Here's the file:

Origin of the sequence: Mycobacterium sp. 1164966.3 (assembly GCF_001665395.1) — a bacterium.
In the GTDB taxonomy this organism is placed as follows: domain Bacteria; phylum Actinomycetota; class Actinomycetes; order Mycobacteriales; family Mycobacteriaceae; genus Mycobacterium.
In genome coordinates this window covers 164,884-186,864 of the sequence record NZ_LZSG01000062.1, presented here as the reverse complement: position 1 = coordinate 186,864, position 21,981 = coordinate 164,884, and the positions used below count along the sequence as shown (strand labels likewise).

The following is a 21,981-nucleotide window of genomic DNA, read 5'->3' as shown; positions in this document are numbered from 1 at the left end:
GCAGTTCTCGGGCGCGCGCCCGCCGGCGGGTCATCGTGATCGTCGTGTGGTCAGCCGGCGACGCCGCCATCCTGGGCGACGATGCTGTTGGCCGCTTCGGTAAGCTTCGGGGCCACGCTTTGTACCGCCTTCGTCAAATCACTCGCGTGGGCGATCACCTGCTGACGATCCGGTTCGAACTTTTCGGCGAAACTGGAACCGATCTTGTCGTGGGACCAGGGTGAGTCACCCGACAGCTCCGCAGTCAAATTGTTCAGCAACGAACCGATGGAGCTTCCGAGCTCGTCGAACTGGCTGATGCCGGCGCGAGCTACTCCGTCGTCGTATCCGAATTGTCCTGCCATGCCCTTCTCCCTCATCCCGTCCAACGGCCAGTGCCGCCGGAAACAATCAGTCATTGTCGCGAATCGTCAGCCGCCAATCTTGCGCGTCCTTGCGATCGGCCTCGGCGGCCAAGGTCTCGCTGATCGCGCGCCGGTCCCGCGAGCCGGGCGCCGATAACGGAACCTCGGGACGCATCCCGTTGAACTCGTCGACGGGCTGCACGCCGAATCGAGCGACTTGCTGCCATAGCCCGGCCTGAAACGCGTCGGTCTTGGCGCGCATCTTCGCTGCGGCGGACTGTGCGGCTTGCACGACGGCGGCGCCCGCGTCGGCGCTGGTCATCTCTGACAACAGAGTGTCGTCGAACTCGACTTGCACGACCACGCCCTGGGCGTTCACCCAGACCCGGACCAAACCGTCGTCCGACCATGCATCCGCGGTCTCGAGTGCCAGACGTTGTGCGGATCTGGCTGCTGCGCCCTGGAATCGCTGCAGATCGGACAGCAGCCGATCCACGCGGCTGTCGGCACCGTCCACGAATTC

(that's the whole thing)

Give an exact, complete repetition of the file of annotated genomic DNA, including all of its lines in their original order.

Origin of the sequence: Mycobacterium sp. 1164966.3 (assembly GCF_001665395.1) — a bacterium.
In the GTDB taxonomy this organism is placed as follows: domain Bacteria; phylum Actinomycetota; class Actinomycetes; order Mycobacteriales; family Mycobacteriaceae; genus Mycobacterium.
In genome coordinates this window covers 164,884-186,864 of the sequence record NZ_LZSG01000062.1, presented here as the reverse complement: position 1 = coordinate 186,864, position 21,981 = coordinate 164,884, and the positions used below count along the sequence as shown (strand labels likewise).

The following is a 21,981-nucleotide window of genomic DNA, read 5'->3' as shown; positions in this document are numbered from 1 at the left end:
GCAGTTCTCGGGCGCGCGCCCGCCGGCGGGTCATCGTGATCGTCGTGTGGTCAGCCGGCGACGCCGCCATCCTGGGCGACGATGCTGTTGGCCGCTTCGGTAAGCTTCGGGGCCACGCTTTGTACCGCCTTCGTCAAATCACTCGCGTGGGCGATCACCTGCTGACGATCCGGTTCGAACTTTTCGGCGAAACTGGAACCGATCTTGTCGTGGGACCAGGGTGAGTCACCCGACAGCTCCGCAGTCAAATTGTTCAGCAACGAACCGATGGAGCTTCCGAGCTCGTCGAACTGGCTGATGCCGGCGCGAGCTACTCCGTCGTCGTATCCGAATTGTCCTGCCATGCCCTTCTCCCTCATCCCGTCCAACGGCCAGTGCCGCCGGAAACAATCAGTCATTGTCGCGAATCGTCAGCCGCCAATCTTGCGCGTCCTTGCGATCGGCCTCGGCGGCCAAGGTCTCGCTGATCGCGCGCCGGTCCCGCGAGCCGGGCGCCGATAACGGAACCTCGGGACGCATCCCGTTGAACTCGTCGACGGGCTGCACGCCGAATCGAGCGACTTGCTGCCATAGCCCGGCCTGAAACGCGTCGGTCTTGGCGCGCATCTTCGCTGCGGCGGACTGTGCGGCTTGCACGACGGCGGCGCCCGCGTCGGCGCTGGTCATCTCTGACAACAGAGTGTCGTCGAACTCGACTTGCACGACCACGCCCTGGGCGTTCACCCAGACCCGGACCAAACCGTCGTCCGACCATGCATCCGCGGTCTCGAGTGCCAGACGTTGTGCGGATCTGGCTGCTGCGCCCTGGAATCGCTGCAGATCGGACAGCAGCCGATCCACGCGGCTGTCGGCACCGTCCACGAATTC